This just in from The Wall Street Journal – The White House said budget director Peter Orszag, one of the most visible members of President Barack Obama’s economic team, will be leaving his post this summer. Peter Orszag, the White House’s budget director and one of the most visible members of Obama’s economic team, plans to leave his post in July. David Wessel and Neal Lipschutz discuss. Mr. Orszag, the most senior official to leave the Obama administration, will step down in July, two administration officials said.

Officials close to Mr. Orszag noted that he had served nearly four stressful years in similar posts, first as director of the Congressional Budget Office, then as Mr. Obama’s first director of the Office of Management and Budget. Mr. Orszag helped steer through Congress a $797 billion economic-stimulus bill in his first weeks at the White House job before becoming one of the driving forces in shaping the health-care law.

He told the Associated Press on Tuesday that he viewed the passage of last year’s economic-stimulus bill as his most significant accomplishment. The president had wanted a decision from Mr. Orszag before the fall, when the administration will begin putting together the fiscal 2011 budget amid some of the greatest budget pressures in modern U.S. history. Mr. Orszag will also be marrying Bianna Golodryga, an ABC News business reporter, in September, and “restarting his life,” a person close to the budget director said.

“Peter has served alongside and within a valuable economic team that has faced the greatest economic crisis any president has faced since the great depression. It is an enormous task,” White House Press Secretary Robert Gibbs said Tuesday.

Already, administration officials have begun vetting possible successors. One, Gene Sperling, a director of President Bill Clinton’s National Economic Council and a top aide to Treasury Secretary Timothy Geithner, has been cleared to take the position of deputy budget director, but uncertainty about Mr. Orszag’s departure date had frozen Mr. Sperling’s move. Along with Mr. Sperling, White House officials are considering names including Laura Tyson, a former top Clinton White House economist and dean of the University of California’s Haas School of Business; Robert Greenstein, director of the liberal Center on Budget and Policy Priorities; and Rep. Artur Davis (D., Ala.), an early supporter of Mr. Obama’s White House bid who recently lost the Democratic nomination for his long-shot campaign to be Alabama’s first African-American governor.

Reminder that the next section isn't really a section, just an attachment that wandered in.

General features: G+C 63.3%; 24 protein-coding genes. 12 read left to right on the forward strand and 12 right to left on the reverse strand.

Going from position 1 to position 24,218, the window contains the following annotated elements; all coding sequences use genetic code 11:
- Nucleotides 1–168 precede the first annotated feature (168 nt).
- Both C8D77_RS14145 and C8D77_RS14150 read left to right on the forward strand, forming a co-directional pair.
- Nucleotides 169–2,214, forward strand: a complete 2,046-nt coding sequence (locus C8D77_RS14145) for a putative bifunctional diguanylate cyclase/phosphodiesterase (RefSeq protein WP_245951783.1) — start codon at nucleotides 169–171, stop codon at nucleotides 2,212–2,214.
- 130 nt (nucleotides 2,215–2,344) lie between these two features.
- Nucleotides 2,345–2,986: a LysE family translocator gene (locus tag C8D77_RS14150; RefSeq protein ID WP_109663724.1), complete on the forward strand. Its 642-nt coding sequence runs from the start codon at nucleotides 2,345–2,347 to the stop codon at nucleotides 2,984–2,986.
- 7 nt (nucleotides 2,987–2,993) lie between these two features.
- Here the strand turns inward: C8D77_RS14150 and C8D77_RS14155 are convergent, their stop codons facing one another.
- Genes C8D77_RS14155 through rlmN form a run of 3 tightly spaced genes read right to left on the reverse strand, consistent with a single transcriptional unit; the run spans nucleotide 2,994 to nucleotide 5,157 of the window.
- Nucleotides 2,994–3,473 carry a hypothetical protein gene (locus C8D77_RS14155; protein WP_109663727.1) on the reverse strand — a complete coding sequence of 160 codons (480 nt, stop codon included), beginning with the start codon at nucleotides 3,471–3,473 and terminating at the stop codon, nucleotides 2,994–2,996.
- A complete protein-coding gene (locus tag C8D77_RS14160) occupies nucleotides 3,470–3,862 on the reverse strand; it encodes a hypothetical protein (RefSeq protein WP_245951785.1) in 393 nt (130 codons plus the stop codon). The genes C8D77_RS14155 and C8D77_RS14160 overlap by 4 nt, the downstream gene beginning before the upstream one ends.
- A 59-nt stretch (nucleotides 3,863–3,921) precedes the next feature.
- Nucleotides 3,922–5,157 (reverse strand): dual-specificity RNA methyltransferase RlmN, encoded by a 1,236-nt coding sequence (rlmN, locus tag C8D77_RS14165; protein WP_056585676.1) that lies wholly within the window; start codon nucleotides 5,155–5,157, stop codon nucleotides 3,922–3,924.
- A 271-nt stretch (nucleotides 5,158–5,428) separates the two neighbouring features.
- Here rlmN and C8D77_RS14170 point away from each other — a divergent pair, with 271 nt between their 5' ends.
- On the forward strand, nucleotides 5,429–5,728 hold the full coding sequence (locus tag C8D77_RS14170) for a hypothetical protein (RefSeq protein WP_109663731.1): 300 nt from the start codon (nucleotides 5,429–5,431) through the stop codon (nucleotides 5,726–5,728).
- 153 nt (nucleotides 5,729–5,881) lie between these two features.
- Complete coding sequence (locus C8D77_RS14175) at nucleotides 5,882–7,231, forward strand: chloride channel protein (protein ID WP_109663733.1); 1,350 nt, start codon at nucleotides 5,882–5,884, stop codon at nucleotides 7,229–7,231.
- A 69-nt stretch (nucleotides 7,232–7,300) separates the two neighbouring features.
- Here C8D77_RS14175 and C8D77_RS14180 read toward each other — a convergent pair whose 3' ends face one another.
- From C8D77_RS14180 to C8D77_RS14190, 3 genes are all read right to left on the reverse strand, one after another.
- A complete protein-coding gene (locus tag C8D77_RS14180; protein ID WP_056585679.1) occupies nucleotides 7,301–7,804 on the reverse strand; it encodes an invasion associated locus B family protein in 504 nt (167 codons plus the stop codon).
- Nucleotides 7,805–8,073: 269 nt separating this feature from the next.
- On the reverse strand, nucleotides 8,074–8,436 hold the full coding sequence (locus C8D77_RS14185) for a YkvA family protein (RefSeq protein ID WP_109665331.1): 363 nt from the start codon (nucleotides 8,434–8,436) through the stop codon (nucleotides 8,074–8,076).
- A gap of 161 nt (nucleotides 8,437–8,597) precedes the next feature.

According to a source familiar with the deliberations, Ms. Tyson’s name has surfaced because she is seen as a confident, credible spokeswoman for White House economic policy as the record budget deficit moves to perhaps the most prominent spot in the president’s domestic agenda. Mr. Orszag will leave with major legislative accomplishments under his belt. But a man who made his name as a budget hawk, first at the Brookings Institution, then at the Congressional Budget Office, also failed to make a dent on a deficit swollen by spending that shot up during the economic downturn and stayed high as Mr. Obama pushed spending and tax cuts to restore economic growth.

A bipartisan White House commission is considering ways to tame the deficit, and will report back after the November midterm elections. If the ideologically diverse panel can agree on recommendations, the president must then turn his attention to implementing them. If the group cannot agree, officials said, Mr. Obama will have no choice but to push his own budget solutions. The deficit is lingering at nearly 10% of the gross domestic product.

Even under the president’s assumptions on declining health-care spending and a freeze on non-security domestic spending, the deficit wouldn’t drop to what Mr. Orszag has called sustainable levels over the next decade without a sharper policy response. The commission is looking at cuts to discretionary spending and entitlements such as Social Security and Medicare, as well as an overhaul of the tax code that would simplify taxation and bring in more revenue. If, as expected, Republicans grab more seats in Congress in November—or even control of the House of Representatives—the president plans to push them to make good on their own promises to tackle the budget deficit.

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